Randall Sell ’01 is a health and physical education teacher at Andrew Lewis Middle School in Salem and a volunteer assistant to the wrestling coach at Lord Botetourt High School in Botetourt County. His sons, Hunter and Colin, are members of the Lord Botetourt wrestling team and competed in the Virginia High School League Class 3 state tournament in February. Sell, a former wrestling coach at Staunton River and Salem high schools, placed in three state tournaments for William Byrd High School in the late 1990s and later wrestled at Messiah College in Pennsylvania and Longwood.

Vince Walden ’01 was named an assistant coach of the men’s basketball team at Elon University in April. Walden was previously an assistant coach at Arkansas State and Liberty, and he served two terms as the national team head coach at the IMG Academy in Florida. He played basketball at Longwood all four years and was a two-year team captain.

Charles Evelyn ’02 is running as the Republican candidate for New Kent County treasurer in this year’s November election. He is one of two elected directors currently representing New Kent County on the Colonial Soil and Water Conservation District, for which he serves as treasurer and finance committee chairman. A resident of the Talleysville area, he is vice president of C.H. Evelyn Piling Co. Inc., a family business started by his grandfather in 1967.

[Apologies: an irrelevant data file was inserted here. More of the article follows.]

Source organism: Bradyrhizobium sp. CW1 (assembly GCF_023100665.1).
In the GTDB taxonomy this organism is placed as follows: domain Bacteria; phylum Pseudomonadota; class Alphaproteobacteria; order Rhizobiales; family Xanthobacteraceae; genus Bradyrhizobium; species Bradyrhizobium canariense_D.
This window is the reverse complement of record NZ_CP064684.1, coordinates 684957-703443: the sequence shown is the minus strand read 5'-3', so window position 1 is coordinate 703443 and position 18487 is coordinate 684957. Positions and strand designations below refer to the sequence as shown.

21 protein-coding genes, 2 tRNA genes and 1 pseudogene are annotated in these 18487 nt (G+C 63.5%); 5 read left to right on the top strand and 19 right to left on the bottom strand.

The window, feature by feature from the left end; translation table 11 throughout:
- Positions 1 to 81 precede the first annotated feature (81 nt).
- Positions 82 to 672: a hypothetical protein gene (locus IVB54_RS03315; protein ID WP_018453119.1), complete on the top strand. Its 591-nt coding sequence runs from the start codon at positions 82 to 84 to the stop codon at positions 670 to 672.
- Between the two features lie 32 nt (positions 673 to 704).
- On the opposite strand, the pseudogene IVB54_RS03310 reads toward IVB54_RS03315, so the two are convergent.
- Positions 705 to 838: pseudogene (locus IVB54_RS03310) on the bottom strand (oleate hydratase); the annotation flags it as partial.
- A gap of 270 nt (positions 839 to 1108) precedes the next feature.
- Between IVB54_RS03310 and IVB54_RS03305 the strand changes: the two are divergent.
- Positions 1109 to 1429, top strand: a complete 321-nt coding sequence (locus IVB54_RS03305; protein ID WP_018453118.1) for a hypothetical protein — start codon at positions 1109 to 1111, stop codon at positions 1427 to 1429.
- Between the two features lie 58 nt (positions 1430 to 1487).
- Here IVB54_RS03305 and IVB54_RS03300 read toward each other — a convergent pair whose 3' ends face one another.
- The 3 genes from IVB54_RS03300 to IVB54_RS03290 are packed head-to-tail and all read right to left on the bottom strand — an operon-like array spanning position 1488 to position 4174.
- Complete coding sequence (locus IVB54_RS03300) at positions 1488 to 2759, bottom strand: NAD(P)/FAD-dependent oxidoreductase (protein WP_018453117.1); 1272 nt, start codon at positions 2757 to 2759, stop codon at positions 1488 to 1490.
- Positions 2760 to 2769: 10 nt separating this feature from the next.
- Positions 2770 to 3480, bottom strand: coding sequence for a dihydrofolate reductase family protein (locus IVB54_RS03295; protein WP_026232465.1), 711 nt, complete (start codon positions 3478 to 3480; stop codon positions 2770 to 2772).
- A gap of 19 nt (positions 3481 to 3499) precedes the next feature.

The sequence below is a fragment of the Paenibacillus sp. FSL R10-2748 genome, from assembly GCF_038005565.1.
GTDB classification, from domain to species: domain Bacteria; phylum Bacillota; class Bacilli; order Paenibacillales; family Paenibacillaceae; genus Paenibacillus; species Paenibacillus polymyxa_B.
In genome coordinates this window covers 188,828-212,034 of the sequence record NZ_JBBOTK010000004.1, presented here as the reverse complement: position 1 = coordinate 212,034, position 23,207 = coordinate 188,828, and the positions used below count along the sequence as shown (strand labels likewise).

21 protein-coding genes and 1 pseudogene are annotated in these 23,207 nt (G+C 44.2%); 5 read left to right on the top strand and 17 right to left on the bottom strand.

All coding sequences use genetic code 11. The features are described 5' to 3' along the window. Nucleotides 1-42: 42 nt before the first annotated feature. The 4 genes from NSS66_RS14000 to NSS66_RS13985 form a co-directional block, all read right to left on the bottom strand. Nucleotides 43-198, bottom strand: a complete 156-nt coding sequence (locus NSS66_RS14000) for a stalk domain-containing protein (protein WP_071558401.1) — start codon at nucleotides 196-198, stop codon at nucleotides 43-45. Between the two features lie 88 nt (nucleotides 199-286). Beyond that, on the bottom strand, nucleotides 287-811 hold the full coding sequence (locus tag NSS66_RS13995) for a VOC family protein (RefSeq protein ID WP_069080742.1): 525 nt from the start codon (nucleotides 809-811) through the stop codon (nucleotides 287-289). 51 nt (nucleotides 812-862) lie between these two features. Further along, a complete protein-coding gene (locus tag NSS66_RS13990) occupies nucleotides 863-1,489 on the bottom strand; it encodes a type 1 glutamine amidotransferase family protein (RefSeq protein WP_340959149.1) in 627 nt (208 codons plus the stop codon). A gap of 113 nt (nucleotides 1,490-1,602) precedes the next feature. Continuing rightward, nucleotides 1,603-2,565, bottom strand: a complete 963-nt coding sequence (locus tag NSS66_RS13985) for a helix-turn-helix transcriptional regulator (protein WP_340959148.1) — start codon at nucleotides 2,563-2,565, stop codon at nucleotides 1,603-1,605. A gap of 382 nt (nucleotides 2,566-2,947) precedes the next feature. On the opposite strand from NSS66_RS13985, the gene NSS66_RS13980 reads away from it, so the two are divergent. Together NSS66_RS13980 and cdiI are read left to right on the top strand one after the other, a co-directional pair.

Corrine Richardson Louden ’02, deputy inspector general for investigations and administration for the Virginia Office of the State Inspector General, received the Association of Government Accountants 2019 Excellence in Government Leadership Award in February. The AGA National Leadership Awards recognize the achievements of government professionals who have “consistently demonstrated the highest personal and professional standards throughout their careers,” said AGA CEO Ann Ebberts, who cited Louden’s efforts to “improve government performance, accountability and trust.” Louden, who will start her MBA at Longwood this fall, is secretary of the AGA’s Richmond chapter and treasurer of Longwood’s College of Business and Economics Alumni Advisory Board.

Johnnie McKeller ’03 was named director of education for Gwaltney School in Jarratt, operated by Jackson-Field Behavioral Health Services, in January. He had been acting director since July 2018 and has taught since 2009 at the school, which is for students who have been unable to reach their age-appropriate grade level due to circumstances in their life. An educator since 2005 who has taught in school divisions in North Carolina and Virginia, McKeller, who lives in Franklin, also has coached baseball, football, wrestling, track and field, and basketball. He has a master’s degree from Cambridge College.